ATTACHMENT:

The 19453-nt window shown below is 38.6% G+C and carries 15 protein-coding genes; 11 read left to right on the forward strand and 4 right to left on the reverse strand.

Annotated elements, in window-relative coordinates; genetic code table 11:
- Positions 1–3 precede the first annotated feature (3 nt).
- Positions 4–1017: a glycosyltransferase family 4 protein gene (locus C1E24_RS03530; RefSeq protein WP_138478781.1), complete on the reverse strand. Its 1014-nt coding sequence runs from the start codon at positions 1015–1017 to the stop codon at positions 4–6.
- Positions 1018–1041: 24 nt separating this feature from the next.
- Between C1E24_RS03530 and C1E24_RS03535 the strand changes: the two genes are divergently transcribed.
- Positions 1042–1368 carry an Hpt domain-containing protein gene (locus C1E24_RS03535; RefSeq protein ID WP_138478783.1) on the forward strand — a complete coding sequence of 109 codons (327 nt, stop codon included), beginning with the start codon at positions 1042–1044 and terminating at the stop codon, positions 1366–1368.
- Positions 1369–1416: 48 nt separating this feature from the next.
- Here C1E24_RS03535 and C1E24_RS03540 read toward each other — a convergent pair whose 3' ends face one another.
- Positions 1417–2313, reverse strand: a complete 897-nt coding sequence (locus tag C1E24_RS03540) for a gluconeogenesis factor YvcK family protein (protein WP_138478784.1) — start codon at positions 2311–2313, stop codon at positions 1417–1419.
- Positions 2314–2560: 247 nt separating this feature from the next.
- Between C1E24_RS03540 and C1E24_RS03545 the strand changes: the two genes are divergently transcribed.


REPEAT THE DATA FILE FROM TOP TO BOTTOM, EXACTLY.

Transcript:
The 19453-nt window shown below is 38.6% G+C and carries 15 protein-coding genes; 11 read left to right on the forward strand and 4 right to left on the reverse strand.

Annotated elements, in window-relative coordinates; genetic code table 11:
- Positions 1–3 precede the first annotated feature (3 nt).
- Positions 4–1017: a glycosyltransferase family 4 protein gene (locus C1E24_RS03530; RefSeq protein WP_138478781.1), complete on the reverse strand. Its 1014-nt coding sequence runs from the start codon at positions 1015–1017 to the stop codon at positions 4–6.
- Positions 1018–1041: 24 nt separating this feature from the next.
- Between C1E24_RS03530 and C1E24_RS03535 the strand changes: the two genes are divergently transcribed.
- Positions 1042–1368 carry an Hpt domain-containing protein gene (locus C1E24_RS03535; RefSeq protein ID WP_138478783.1) on the forward strand — a complete coding sequence of 109 codons (327 nt, stop codon included), beginning with the start codon at positions 1042–1044 and terminating at the stop codon, positions 1366–1368.
- Positions 1369–1416: 48 nt separating this feature from the next.
- Here C1E24_RS03535 and C1E24_RS03540 read toward each other — a convergent pair whose 3' ends face one another.
- Positions 1417–2313, reverse strand: a complete 897-nt coding sequence (locus tag C1E24_RS03540) for a gluconeogenesis factor YvcK family protein (protein WP_138478784.1) — start codon at positions 2311–2313, stop codon at positions 1417–1419.
- Positions 2314–2560: 247 nt separating this feature from the next.
- Between C1E24_RS03540 and C1E24_RS03545 the strand changes: the two genes are divergently transcribed.